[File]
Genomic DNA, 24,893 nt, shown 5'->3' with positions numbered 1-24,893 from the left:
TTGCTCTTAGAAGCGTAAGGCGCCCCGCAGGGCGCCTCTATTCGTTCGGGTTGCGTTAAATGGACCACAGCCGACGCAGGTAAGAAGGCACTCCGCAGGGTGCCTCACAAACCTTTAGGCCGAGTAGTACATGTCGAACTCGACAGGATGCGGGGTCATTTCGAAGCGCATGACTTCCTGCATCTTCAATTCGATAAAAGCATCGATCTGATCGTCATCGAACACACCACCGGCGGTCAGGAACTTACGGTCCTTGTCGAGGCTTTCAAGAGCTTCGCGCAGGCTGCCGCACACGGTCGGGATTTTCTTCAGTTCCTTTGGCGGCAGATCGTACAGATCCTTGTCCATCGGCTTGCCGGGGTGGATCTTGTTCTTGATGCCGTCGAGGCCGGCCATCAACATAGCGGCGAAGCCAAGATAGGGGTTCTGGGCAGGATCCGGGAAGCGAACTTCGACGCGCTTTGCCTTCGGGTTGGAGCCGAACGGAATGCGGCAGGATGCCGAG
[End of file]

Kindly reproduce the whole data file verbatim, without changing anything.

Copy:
Genomic DNA, 24,893 nt, shown 5'->3' with positions numbered 1-24,893 from the left:
TTGCTCTTAGAAGCGTAAGGCGCCCCGCAGGGCGCCTCTATTCGTTCGGGTTGCGTTAAATGGACCACAGCCGACGCAGGTAAGAAGGCACTCCGCAGGGTGCCTCACAAACCTTTAGGCCGAGTAGTACATGTCGAACTCGACAGGATGCGGGGTCATTTCGAAGCGCATGACTTCCTGCATCTTCAATTCGATAAAAGCATCGATCTGATCGTCATCGAACACACCACCGGCGGTCAGGAACTTACGGTCCTTGTCGAGGCTTTCAAGAGCTTCGCGCAGGCTGCCGCACACGGTCGGGATTTTCTTCAGTTCCTTTGGCGGCAGATCGTACAGATCCTTGTCCATCGGCTTGCCGGGGTGGATCTTGTTCTTGATGCCGTCGAGGCCGGCCATCAACATAGCGGCGAAGCCAAGATAGGGGTTCTGGGCAGGATCCGGGAAGCGAACTTCGACGCGCTTTGCCTTCGGGTTGGAGCCGAACGGAATGCGGCAGGATGCCGAG